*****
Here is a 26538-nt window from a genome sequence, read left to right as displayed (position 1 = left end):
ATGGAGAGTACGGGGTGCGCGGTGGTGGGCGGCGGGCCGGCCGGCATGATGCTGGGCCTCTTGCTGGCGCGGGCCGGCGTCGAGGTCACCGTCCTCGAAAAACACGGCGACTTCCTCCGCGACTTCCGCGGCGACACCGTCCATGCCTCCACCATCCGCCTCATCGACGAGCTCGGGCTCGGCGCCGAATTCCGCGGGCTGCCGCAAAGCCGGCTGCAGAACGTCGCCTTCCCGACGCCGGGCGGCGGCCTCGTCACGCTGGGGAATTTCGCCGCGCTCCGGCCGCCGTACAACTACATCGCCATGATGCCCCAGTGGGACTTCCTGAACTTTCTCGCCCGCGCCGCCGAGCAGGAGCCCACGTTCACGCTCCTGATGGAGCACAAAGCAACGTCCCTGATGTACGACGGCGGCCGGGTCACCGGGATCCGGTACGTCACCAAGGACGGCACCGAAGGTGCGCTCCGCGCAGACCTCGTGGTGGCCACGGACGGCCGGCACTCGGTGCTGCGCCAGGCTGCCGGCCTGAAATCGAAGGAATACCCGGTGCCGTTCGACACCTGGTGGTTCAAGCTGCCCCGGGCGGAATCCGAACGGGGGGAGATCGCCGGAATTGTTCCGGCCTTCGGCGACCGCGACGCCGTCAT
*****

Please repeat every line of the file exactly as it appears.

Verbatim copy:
Here is a 26538-nt window from a genome sequence, read left to right as displayed (position 1 = left end):
ATGGAGAGTACGGGGTGCGCGGTGGTGGGCGGCGGGCCGGCCGGCATGATGCTGGGCCTCTTGCTGGCGCGGGCCGGCGTCGAGGTCACCGTCCTCGAAAAACACGGCGACTTCCTCCGCGACTTCCGCGGCGACACCGTCCATGCCTCCACCATCCGCCTCATCGACGAGCTCGGGCTCGGCGCCGAATTCCGCGGGCTGCCGCAAAGCCGGCTGCAGAACGTCGCCTTCCCGACGCCGGGCGGCGGCCTCGTCACGCTGGGGAATTTCGCCGCGCTCCGGCCGCCGTACAACTACATCGCCATGATGCCCCAGTGGGACTTCCTGAACTTTCTCGCCCGCGCCGCCGAGCAGGAGCCCACGTTCACGCTCCTGATGGAGCACAAAGCAACGTCCCTGATGTACGACGGCGGCCGGGTCACCGGGATCCGGTACGTCACCAAGGACGGCACCGAAGGTGCGCTCCGCGCAGACCTCGTGGTGGCCACGGACGGCCGGCACTCGGTGCTGCGCCAGGCTGCCGGCCTGAAATCGAAGGAATACCCGGTGCCGTTCGACACCTGGTGGTTCAAGCTGCCCCGGGCGGAATCCGAACGGGGGGAGATCGCCGGAATTGTTCCGGCCTTCGGCGACCGCGACGCCGTCAT